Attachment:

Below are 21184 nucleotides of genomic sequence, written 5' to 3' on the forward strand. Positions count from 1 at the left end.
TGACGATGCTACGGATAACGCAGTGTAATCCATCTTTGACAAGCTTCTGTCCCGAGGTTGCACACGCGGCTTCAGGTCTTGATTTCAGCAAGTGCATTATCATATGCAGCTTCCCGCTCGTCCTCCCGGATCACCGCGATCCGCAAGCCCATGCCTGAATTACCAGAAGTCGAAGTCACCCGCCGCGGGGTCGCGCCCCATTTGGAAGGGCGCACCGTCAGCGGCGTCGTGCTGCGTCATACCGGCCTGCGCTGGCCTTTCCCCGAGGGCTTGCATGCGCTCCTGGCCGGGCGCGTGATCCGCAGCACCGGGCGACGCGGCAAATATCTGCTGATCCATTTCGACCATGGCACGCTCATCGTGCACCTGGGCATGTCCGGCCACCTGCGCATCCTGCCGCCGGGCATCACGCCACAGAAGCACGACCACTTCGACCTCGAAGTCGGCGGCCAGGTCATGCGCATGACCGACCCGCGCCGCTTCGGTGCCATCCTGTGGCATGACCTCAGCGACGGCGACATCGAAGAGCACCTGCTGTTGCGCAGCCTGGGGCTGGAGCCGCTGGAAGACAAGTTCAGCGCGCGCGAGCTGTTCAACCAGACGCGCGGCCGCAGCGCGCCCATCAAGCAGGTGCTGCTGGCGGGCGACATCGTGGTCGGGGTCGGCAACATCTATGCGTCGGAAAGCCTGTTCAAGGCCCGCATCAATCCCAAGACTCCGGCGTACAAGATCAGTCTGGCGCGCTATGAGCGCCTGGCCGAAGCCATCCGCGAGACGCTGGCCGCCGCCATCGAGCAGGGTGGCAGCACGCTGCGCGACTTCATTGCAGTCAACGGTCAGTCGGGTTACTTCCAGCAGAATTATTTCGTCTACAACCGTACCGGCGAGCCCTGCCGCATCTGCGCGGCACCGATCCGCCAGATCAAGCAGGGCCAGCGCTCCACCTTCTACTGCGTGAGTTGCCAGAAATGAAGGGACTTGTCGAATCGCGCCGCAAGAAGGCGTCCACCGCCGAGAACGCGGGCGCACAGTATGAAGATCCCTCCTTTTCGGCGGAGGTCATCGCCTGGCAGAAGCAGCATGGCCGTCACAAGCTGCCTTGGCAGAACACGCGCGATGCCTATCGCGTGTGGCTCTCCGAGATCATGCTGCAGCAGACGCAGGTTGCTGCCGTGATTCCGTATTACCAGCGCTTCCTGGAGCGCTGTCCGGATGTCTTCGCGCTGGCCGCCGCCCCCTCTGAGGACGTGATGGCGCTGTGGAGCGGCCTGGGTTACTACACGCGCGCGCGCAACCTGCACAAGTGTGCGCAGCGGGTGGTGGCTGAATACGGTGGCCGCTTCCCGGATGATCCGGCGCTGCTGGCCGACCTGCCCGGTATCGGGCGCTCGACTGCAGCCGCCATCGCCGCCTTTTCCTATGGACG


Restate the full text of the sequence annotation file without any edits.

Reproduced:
Below are 21184 nucleotides of genomic sequence, written 5' to 3' on the forward strand. Positions count from 1 at the left end.
TGACGATGCTACGGATAACGCAGTGTAATCCATCTTTGACAAGCTTCTGTCCCGAGGTTGCACACGCGGCTTCAGGTCTTGATTTCAGCAAGTGCATTATCATATGCAGCTTCCCGCTCGTCCTCCCGGATCACCGCGATCCGCAAGCCCATGCCTGAATTACCAGAAGTCGAAGTCACCCGCCGCGGGGTCGCGCCCCATTTGGAAGGGCGCACCGTCAGCGGCGTCGTGCTGCGTCATACCGGCCTGCGCTGGCCTTTCCCCGAGGGCTTGCATGCGCTCCTGGCCGGGCGCGTGATCCGCAGCACCGGGCGACGCGGCAAATATCTGCTGATCCATTTCGACCATGGCACGCTCATCGTGCACCTGGGCATGTCCGGCCACCTGCGCATCCTGCCGCCGGGCATCACGCCACAGAAGCACGACCACTTCGACCTCGAAGTCGGCGGCCAGGTCATGCGCATGACCGACCCGCGCCGCTTCGGTGCCATCCTGTGGCATGACCTCAGCGACGGCGACATCGAAGAGCACCTGCTGTTGCGCAGCCTGGGGCTGGAGCCGCTGGAAGACAAGTTCAGCGCGCGCGAGCTGTTCAACCAGACGCGCGGCCGCAGCGCGCCCATCAAGCAGGTGCTGCTGGCGGGCGACATCGTGGTCGGGGTCGGCAACATCTATGCGTCGGAAAGCCTGTTCAAGGCCCGCATCAATCCCAAGACTCCGGCGTACAAGATCAGTCTGGCGCGCTATGAGCGCCTGGCCGAAGCCATCCGCGAGACGCTGGCCGCCGCCATCGAGCAGGGTGGCAGCACGCTGCGCGACTTCATTGCAGTCAACGGTCAGTCGGGTTACTTCCAGCAGAATTATTTCGTCTACAACCGTACCGGCGAGCCCTGCCGCATCTGCGCGGCACCGATCCGCCAGATCAAGCAGGGCCAGCGCTCCACCTTCTACTGCGTGAGTTGCCAGAAATGAAGGGACTTGTCGAATCGCGCCGCAAGAAGGCGTCCACCGCCGAGAACGCGGGCGCACAGTATGAAGATCCCTCCTTTTCGGCGGAGGTCATCGCCTGGCAGAAGCAGCATGGCCGTCACAAGCTGCCTTGGCAGAACACGCGCGATGCCTATCGCGTGTGGCTCTCCGAGATCATGCTGCAGCAGACGCAGGTTGCTGCCGTGATTCCGTATTACCAGCGCTTCCTGGAGCGCTGTCCGGATGTCTTCGCGCTGGCCGCCGCCCCCTCTGAGGACGTGATGGCGCTGTGGAGCGGCCTGGGTTACTACACGCGCGCGCGCAACCTGCACAAGTGTGCGCAGCGGGTGGTGGCTGAATACGGTGGCCGCTTCCCGGATGATCCGGCGCTGCTGGCCGACCTGCCCGGTATCGGGCGCTCGACTGCAGCCGCCATCGCCGCCTTTTCCTATGGACG